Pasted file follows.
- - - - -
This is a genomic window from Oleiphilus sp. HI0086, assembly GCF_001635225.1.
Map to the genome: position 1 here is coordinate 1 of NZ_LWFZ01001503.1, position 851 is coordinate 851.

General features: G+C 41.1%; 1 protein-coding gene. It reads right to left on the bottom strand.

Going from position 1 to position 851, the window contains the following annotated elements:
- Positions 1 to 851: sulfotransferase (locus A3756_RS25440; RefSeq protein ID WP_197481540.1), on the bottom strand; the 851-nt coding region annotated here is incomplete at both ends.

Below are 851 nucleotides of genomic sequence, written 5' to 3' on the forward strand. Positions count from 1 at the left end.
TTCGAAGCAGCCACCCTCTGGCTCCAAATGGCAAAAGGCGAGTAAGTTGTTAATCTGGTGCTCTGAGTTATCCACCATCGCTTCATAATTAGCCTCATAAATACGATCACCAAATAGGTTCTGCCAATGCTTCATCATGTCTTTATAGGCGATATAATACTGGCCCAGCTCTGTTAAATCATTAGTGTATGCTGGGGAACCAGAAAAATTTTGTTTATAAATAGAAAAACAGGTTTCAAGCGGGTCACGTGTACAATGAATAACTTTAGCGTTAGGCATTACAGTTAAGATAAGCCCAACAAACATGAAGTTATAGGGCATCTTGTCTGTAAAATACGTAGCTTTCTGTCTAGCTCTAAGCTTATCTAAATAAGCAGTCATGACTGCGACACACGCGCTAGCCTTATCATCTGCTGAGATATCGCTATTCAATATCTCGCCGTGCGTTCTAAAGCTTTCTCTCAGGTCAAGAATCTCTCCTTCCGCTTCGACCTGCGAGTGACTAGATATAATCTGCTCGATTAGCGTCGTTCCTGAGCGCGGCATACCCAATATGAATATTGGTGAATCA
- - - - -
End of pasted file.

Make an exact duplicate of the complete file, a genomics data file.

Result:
This is a genomic window from Oleiphilus sp. HI0086, assembly GCF_001635225.1.
Map to the genome: position 1 here is coordinate 1 of NZ_LWFZ01001503.1, position 851 is coordinate 851.

General features: G+C 41.1%; 1 protein-coding gene. It reads right to left on the bottom strand.

Going from position 1 to position 851, the window contains the following annotated elements:
- Positions 1 to 851: sulfotransferase (locus A3756_RS25440; RefSeq protein ID WP_197481540.1), on the bottom strand; the 851-nt coding region annotated here is incomplete at both ends.

Below are 851 nucleotides of genomic sequence, written 5' to 3' on the forward strand. Positions count from 1 at the left end.
TTCGAAGCAGCCACCCTCTGGCTCCAAATGGCAAAAGGCGAGTAAGTTGTTAATCTGGTGCTCTGAGTTATCCACCATCGCTTCATAATTAGCCTCATAAATACGATCACCAAATAGGTTCTGCCAATGCTTCATCATGTCTTTATAGGCGATATAATACTGGCCCAGCTCTGTTAAATCATTAGTGTATGCTGGGGAACCAGAAAAATTTTGTTTATAAATAGAAAAACAGGTTTCAAGCGGGTCACGTGTACAATGAATAACTTTAGCGTTAGGCATTACAGTTAAGATAAGCCCAACAAACATGAAGTTATAGGGCATCTTGTCTGTAAAATACGTAGCTTTCTGTCTAGCTCTAAGCTTATCTAAATAAGCAGTCATGACTGCGACACACGCGCTAGCCTTATCATCTGCTGAGATATCGCTATTCAATATCTCGCCGTGCGTTCTAAAGCTTTCTCTCAGGTCAAGAATCTCTCCTTCCGCTTCGACCTGCGAGTGACTAGATATAATCTGCTCGATTAGCGTCGTTCCTGAGCGCGGCATACCCAATATGAATATTGGTGAATCA